Synonyms of hopefully in English:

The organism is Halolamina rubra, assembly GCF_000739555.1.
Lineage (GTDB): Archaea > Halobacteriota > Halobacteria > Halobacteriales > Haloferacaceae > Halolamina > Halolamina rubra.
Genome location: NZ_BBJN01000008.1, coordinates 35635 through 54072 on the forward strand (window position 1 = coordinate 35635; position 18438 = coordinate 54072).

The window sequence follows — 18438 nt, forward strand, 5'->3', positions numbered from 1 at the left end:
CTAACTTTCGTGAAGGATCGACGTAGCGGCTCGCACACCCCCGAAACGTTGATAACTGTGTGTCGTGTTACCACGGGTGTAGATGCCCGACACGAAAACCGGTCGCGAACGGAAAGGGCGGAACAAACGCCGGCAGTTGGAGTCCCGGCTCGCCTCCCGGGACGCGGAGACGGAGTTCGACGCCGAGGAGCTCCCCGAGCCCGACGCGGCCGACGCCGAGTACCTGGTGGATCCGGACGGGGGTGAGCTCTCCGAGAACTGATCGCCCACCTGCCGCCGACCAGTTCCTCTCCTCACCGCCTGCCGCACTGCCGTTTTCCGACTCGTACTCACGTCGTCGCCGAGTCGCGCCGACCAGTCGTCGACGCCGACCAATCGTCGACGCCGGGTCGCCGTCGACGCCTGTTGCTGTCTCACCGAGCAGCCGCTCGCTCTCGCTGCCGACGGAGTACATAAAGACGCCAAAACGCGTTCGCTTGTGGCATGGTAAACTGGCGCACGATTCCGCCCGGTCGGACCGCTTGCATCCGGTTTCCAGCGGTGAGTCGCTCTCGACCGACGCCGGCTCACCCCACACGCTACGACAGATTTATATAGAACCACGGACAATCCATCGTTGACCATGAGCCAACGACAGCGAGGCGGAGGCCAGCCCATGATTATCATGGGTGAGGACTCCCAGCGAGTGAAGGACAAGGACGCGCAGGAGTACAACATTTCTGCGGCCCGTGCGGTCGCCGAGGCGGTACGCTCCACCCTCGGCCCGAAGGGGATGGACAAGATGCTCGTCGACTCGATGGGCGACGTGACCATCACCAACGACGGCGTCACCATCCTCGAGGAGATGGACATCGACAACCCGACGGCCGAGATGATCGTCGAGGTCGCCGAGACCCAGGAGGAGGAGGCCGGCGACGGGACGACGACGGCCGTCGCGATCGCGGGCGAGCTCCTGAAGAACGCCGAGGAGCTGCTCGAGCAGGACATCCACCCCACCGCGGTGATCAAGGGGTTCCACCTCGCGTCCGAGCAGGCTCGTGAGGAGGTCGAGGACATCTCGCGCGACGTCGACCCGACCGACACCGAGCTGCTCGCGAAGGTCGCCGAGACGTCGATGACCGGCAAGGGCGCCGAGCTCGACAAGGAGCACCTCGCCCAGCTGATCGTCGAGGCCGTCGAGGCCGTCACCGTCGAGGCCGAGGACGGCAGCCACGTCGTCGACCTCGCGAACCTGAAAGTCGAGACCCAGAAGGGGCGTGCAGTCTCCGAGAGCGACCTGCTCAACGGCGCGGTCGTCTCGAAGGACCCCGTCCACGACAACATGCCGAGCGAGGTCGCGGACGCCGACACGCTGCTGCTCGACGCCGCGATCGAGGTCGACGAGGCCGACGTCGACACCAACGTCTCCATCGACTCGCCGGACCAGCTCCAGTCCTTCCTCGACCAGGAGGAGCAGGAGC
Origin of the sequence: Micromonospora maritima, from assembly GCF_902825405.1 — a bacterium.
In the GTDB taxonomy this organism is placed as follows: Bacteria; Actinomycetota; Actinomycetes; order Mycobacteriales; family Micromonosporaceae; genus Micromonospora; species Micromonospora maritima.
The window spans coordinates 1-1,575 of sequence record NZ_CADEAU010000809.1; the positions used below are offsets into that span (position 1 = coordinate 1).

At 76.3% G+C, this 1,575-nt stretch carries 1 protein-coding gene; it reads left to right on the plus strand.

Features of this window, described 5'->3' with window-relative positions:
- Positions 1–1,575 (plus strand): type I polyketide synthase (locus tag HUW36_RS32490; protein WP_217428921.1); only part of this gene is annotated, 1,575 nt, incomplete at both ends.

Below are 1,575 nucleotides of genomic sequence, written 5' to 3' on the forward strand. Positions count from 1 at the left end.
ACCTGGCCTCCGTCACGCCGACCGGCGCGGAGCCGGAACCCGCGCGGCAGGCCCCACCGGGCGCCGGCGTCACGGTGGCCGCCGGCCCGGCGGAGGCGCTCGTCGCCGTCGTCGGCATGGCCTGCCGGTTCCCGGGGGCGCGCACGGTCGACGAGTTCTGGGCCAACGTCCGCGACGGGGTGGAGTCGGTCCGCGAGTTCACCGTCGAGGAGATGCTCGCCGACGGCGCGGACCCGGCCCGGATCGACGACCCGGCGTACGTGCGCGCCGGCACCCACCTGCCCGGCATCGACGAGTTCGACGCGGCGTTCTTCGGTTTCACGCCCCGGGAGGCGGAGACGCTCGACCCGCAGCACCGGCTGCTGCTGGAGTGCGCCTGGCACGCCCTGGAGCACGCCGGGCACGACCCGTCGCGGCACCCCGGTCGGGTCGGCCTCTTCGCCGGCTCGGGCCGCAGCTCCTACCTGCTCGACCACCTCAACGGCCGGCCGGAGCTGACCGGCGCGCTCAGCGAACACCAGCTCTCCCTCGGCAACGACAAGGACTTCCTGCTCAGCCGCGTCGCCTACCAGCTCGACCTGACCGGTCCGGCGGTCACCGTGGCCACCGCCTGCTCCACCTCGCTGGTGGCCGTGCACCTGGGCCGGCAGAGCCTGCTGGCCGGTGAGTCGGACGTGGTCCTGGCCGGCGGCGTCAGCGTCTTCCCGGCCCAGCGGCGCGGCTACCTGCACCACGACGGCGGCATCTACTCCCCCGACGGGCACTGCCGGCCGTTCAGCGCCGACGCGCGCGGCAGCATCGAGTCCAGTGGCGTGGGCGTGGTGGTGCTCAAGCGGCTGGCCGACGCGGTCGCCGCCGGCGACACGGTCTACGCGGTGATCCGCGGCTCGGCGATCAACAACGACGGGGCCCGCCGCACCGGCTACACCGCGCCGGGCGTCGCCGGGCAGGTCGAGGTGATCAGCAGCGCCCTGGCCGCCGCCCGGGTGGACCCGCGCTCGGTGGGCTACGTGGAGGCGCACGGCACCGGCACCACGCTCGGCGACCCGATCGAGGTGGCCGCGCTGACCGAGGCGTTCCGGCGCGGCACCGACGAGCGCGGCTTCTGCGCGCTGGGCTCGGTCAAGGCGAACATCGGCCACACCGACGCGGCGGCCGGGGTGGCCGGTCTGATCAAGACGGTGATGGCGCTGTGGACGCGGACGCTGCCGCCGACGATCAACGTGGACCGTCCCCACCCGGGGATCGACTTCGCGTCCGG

The traditional sense of hopefully, ‘in a hopeful manner’ ( he stared hopefully at the trophy), has been used since 1593. The first recorded use of hopefully as a sentence adverb, meaning ‘it is to be hoped that’ ( hopefully, we'll see you tomorrow), appears in 1702 in the Magnalia Christi Americana, written by Massachusetts theologian and writer Cotton Mather. This use of hopefully is now the most common one. Sentence adverbs in general ( frankly, honestly, regrettably, seriously) are found in English since at least the 1600s, and their use has become common in recent decades. However, most traditionalists take the view that all sentence adverbs are inherently suspect. Although they concede that the battle over hopefully is lost on the popular front, they continue to withhold approval of its use as a sentence adverb. Attentive ears are particularly bothered when the sentence that follows does not match the promise of the introductory adverb, as when frankly is followed not by an expression of honesty but by a self-serving proclamation ( frankly, I don't care if you go or not)
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